Reckless Driving - Section 316.192
Florida Statute Section 316.192 provides the punishments, sanctions, maximum jail time and fines, and possible driver's license suspension upon a finding of guilt.
Although most reckless driving cases do not involve an accident on the roadway, the more serious versions of the offense involve a crash with property damage, non-serious personal injury, serious bodily injury or death.
If you have been charged with any misdemeanor or felony offense for reckless driving in the Tampa Bay area then call us at 813-250-0500 to discuss the case.
Penalties for Reckless Driving in Florida
A conviction for reckless driving in Florida can lead to the following consequences:
- a suspension of your Florida driver's license
- four (4) points on your driving record (if you are convicted)
- increased insurance premiums
- other direct and collateral consequences
Before you go to court for any charge of reckless driving, discuss the details of your case with an experienced attorney. The prosecutor is required to show a "willful and wanton" disregard for the safety of another person or property. This requirement of the driver's state of mind is often difficult for the prosecutor to prove.
In many cases, the prosecutor will charge the offense of "reckless" driving when a more appropriate civil infraction such as speeding, failing to maintain a lane, or careless driving. Especially in cases in which no accident occurred, it may be difficult for the prosecutor to prove that the driving was reckless as opposed to merely careless.
The Reckless Driving Statute in Florida
Florida law, 316.192(1)(a) defines the crime as a wanton or willful disregard for the safety of property or persons. Furthermore, Florida law, Section 316.192(1)(b) provides that reckless driving "per se" occurs when the person flees a law enforcement officer in a motor vehicle.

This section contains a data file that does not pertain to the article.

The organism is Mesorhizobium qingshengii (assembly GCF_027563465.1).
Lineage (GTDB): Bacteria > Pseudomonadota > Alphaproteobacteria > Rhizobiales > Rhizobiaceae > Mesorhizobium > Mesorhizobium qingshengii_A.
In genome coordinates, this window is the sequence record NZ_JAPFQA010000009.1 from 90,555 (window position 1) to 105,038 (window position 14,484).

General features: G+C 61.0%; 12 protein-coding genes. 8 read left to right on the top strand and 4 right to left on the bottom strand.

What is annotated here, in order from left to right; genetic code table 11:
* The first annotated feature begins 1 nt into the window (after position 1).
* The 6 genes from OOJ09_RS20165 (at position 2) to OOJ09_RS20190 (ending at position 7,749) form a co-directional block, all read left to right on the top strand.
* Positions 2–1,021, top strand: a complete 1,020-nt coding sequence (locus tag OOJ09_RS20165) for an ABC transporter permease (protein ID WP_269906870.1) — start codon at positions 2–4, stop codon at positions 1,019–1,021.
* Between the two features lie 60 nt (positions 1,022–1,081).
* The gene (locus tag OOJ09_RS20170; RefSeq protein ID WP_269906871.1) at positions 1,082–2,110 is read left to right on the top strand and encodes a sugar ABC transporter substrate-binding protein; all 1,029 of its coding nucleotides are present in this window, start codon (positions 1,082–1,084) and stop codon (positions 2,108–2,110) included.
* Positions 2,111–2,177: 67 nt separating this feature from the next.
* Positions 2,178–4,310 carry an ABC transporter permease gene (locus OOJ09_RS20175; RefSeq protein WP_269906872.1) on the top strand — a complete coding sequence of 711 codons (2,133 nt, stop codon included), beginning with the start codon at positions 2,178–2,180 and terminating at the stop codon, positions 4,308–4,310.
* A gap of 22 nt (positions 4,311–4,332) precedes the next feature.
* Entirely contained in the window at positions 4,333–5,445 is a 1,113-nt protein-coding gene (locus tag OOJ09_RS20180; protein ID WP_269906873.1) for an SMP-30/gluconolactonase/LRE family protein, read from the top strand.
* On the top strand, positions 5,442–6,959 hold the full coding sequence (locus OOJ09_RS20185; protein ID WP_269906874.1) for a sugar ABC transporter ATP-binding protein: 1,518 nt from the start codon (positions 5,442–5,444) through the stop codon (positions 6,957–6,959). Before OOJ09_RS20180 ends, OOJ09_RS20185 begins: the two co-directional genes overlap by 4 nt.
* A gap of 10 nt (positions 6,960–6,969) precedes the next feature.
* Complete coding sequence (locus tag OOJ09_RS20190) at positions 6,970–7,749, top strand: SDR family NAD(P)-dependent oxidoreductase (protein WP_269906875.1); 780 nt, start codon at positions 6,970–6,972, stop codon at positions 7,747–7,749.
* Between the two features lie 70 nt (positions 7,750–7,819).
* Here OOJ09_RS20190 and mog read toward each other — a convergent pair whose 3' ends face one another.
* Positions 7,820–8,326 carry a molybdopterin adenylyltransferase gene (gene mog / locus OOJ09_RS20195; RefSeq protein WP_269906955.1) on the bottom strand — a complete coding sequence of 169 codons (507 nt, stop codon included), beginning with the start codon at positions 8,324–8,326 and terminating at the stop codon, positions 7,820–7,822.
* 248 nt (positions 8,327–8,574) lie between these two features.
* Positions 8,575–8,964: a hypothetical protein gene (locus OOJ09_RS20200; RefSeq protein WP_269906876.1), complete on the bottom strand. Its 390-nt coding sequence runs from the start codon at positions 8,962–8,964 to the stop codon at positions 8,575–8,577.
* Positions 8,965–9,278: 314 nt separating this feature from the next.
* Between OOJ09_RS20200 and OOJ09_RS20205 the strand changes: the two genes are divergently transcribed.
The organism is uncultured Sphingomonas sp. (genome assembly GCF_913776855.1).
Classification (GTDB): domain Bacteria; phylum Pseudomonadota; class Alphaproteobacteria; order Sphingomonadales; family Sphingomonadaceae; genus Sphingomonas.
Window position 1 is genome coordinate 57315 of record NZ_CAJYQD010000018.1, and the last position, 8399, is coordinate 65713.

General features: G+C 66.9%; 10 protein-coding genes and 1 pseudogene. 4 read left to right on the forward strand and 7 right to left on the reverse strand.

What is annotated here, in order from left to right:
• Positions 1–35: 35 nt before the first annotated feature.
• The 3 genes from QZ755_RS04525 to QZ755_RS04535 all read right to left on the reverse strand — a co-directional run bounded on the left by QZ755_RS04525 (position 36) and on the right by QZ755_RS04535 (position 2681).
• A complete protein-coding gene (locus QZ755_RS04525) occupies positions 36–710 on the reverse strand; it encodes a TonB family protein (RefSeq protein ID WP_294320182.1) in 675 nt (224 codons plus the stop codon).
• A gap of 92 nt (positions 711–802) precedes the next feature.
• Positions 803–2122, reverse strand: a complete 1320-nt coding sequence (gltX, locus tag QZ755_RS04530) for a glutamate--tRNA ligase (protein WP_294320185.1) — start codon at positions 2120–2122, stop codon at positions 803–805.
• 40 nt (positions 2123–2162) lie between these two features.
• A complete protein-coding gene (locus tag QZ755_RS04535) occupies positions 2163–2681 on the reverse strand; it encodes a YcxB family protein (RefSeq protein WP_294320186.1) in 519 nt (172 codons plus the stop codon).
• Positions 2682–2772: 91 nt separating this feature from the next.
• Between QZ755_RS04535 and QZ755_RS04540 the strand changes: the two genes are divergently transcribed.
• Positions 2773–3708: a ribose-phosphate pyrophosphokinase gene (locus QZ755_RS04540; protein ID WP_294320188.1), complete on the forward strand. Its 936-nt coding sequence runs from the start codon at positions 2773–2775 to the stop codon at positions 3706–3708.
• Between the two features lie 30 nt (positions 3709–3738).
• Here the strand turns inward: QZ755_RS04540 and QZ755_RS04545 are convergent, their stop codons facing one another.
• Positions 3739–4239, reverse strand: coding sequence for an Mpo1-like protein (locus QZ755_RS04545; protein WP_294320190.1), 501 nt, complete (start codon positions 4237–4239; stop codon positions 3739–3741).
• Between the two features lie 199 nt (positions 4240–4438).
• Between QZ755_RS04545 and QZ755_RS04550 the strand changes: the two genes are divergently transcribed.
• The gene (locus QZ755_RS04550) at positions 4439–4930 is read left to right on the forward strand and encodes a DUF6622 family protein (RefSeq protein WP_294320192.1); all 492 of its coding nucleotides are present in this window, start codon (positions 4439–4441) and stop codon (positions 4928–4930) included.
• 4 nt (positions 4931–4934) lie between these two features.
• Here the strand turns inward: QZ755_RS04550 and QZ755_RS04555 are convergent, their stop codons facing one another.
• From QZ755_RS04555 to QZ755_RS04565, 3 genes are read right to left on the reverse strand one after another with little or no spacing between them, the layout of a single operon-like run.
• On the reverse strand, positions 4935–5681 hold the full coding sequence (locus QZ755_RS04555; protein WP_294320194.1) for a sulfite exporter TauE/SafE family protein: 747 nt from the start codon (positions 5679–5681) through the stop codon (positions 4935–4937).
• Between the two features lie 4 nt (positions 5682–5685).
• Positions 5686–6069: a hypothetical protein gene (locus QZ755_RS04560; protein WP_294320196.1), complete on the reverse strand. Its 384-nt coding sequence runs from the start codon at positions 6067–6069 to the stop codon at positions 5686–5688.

Subsection 2 of Florida Statute Section 316.192 provides for the punishment for reckless driving. For a first, conviction of reckless driving, the court may impose jail time of up to 90 days.
- First Offense: the minimum fine for a first offense of reckless driving is $25 and the maximum fine is $500.
- Second or Subsequent Offense: the minimum fine for a second offense of reckless driving is $50 and the maximum fine is $1,000.00.
Enhanced Penalties for Reckless Driving
Enhanced penalties are provided in subsection (3)(c).
- Property damage or non-serious personal injury - Under Section 316.192(3)(c)1, if the reckless driving causes non-serious personal injury or property damage, then the person commits a first-degree misdemeanor which is punishable by up to one year in jail and a one thousand dollar fine.
- Serious bodily Injury - Under Section 316.192(3)(c)(2), if the reckless driving causes serious bodily injury to another person, then the offense is a third-degree felony punishable by up to five years in Florida State Prison and a five thousand dollar fine.
For the purposes of the reckless driving offense set out in Section 316.192(3)(c)(2), the term "serious bodily injury" is defined as any personal injury to another person, including a physical condition which causes a substantial risk of death, impairment of function in any organ or bodily member, personal disfigurement or scarring.
Lawyers for Reckless Driving Charges in Hillsborough County, FL
If you have been charged with reckless driving under Section 316.192 of Florida law, contact a criminal defense attorney at the Sammis Law Firm to discuss this criminal charge and possible ways to avoid a conviction.
Click here to read more about why many DUI cases are reduced to Reckless Driving in courts throughout the Tampa Bay area, including Hillsborough County, FL
Call 813-250-0500 to discuss the facts of your case with an attorney today.
This article was last updated on Friday, January 5, 2017.